If you actually meant that in a respectful way you would have attempted to find common ground with me like I do with you. Instead, as I reread your entire original post, it seems to me that you only believe what you want to hear and say and that you are probably more trolling for a good fight rather than a discussion about the good and problematic for derby.

    “The numbers don’t lie.”

    In closing, here’s a link to a book you should buy:

    http://en.wikipedia.org/wiki/How_to_Lie_with_Statistics

    It’s pretty famous.

    Reply

  11. Posted by Chris Jones on 8 December 2011 at 10:16 am

    “If you are saying that I am attempting to blame officials for causing an increase in penalties then you are mistaken. I am merely pointing out that they are fallible and capable of making errors that can not be disregarded as a variable from your evaluation. No matter their skill level then can make mistakes or even make no calls to keep the game flowing. ”

    Certainly officials make errors, but IMO the argument for discarding this variable rests on the assumption that this variable didn’t change much between championships. All the discussion of referee strategies, positions, skill at calling derby, etc. would be relevant if one could show these factors changed substantially between championships; that at least would be a reason to consider official fallibility as a potential cause for the dramatic increase in penalties year-to-year.

    I’m no expert, just a fan–and your call for officials to weigh in on different techniques from 2009 vs 2011 is a fair one–but I personally would be surprised if there was any substantial change based on refereeing skill alone. It’s possible that an adjustment in refereeing strategy (based on the expected prevalence of slow-derby tactics) made it possible for the ref’s to detect many more penalties besides those associated with slow derby (like the way replanning your daily commute to avoid new construction also leads you to discovering a shortcut you might not have found otherwise), but considering the dramatic increase in penalties this would presume officiating was using a VERY inefficient strategy to start with, even among the best officials. It’s hard to believe the skaters in high-caliber bouts wouldn’t have complained if nearly half the penalties committed in a typical bout went unnoticed by the refs prior to the 2009 advent of the slow-derby strategy (or, at least, complained no more than they do now:-).

    IMO Windyman is making a fair, simplifying assumption in ignoring officiating as a substantial factor. We’re talking about a doubling of penalties here; it’s logical to assume that’s occurring mainly (though perhaps not completely) because more penalties are actually being committed rather than belatedly discovered. Asking him to track every penalty on the track to prove this is akin to asking him to prove the American Flag has 50 stars by insisting he check every one flying in the US. Sure, if he did this he may find a few 48-star variants in a few remote outposts, but does it really invalidate the assumption that when you see an American Flag it most likely has the correct layout?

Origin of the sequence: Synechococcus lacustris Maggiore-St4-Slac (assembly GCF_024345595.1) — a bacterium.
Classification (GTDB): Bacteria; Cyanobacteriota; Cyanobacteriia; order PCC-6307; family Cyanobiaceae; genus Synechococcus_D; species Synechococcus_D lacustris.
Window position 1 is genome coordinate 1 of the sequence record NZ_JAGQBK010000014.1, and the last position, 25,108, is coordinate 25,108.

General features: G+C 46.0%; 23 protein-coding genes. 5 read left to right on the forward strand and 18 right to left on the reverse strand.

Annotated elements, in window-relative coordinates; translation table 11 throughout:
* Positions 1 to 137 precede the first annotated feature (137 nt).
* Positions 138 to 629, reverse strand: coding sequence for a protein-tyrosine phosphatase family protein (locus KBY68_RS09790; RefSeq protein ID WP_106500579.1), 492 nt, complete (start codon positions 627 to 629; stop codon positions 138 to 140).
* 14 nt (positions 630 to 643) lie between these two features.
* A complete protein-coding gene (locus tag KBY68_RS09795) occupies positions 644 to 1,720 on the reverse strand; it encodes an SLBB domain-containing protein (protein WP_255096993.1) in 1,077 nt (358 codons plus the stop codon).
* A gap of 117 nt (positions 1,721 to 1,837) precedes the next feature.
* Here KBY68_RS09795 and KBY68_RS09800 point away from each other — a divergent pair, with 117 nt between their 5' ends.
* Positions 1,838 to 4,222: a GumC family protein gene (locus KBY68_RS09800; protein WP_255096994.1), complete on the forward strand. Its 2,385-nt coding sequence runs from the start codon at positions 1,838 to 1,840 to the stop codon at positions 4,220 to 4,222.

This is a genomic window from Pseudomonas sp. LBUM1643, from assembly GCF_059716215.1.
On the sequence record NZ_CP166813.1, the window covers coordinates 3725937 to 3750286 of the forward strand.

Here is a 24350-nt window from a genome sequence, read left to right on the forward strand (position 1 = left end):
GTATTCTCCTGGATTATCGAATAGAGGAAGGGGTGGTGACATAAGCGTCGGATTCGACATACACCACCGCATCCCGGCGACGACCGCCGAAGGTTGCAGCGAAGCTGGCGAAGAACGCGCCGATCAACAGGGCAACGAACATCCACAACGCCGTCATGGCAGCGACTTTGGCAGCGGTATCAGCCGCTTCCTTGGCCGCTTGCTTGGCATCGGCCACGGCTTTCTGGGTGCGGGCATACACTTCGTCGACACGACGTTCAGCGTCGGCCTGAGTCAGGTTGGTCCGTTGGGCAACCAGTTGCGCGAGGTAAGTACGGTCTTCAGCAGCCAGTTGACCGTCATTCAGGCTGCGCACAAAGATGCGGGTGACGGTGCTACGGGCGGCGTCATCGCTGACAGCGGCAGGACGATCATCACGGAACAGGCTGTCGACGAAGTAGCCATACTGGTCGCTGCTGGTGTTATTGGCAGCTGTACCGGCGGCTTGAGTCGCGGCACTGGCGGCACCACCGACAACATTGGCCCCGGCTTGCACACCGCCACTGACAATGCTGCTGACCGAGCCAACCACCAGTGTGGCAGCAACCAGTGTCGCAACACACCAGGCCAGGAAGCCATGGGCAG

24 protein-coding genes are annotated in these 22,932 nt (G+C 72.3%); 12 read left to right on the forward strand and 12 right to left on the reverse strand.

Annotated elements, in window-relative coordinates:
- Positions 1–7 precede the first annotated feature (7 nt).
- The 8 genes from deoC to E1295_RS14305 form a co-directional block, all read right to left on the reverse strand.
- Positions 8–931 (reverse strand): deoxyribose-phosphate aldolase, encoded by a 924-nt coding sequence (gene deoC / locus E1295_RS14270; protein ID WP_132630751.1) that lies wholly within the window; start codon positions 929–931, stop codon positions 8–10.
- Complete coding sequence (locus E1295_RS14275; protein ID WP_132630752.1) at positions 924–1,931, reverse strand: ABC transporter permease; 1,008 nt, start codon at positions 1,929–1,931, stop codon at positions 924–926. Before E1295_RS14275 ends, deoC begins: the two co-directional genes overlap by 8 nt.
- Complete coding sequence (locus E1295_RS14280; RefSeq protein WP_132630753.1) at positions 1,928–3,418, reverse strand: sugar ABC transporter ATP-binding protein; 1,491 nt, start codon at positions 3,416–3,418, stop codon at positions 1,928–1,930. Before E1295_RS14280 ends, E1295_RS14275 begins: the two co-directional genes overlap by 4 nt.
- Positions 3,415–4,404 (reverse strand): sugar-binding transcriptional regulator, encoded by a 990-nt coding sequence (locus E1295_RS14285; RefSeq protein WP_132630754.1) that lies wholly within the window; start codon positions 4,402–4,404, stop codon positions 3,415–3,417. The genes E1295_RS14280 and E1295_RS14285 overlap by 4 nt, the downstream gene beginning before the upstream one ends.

Reply

  12. If you didn’t start the penalty clock until the jammer whistle, you could very easily get rid of the stalling to kill penalties at least.

    Reply

  13. […] I have about slow derby tactics, particularly the “wall of humanity” jam starts that made the WFTDA playoff season something of a farce. When everyone starts with their butts glued to the jammers, there’s no room for anyone to build […]

    Reply

  14. As a novice Derby fan I have very little experience with these topics, although I have now seen a few bouts both of the fast and slow version and I would like to offer my novice insights:

    1. Refs, even good ones seem to miss a lot at high speed. I’ve watched a few of the slower bouts and the penalties do rack up BUT I’ve watched the faster ones and a lot of the same things that would be penalties in the slower bouts are missed or go unenforced. I think in a way this might have something to do with how refs actually follow the action and that in “fast” derby there actually needs to be more refs. The zone approach to reffing works well in the slower style derby, but not so much in the fast derby.

    2. The nature of the “fast derby” and the blocking seems to separate players and packs which leads to less penalties. When a skater commits to a block in fast derby, they often go from skating very fast, to committing to a block, if the block is successful, so be it; if not the person attempting the block will go from skating very quickly to almost a stop, off on the side of the track. When that happens the pack starts to lose cohesion.

    Ultimately I think fast derby is better, better to watch, better for the sport better overall.
    I personally would like to see rules that sort of “force” the issue and force slow derby to move to fast derby. Maybe something like a requirement that the pack must make one complete revolution every 40 seconds (or whatever is appropriate to speed things up).
    If the pack doesn’t a point gets deducted from each side.

    Reply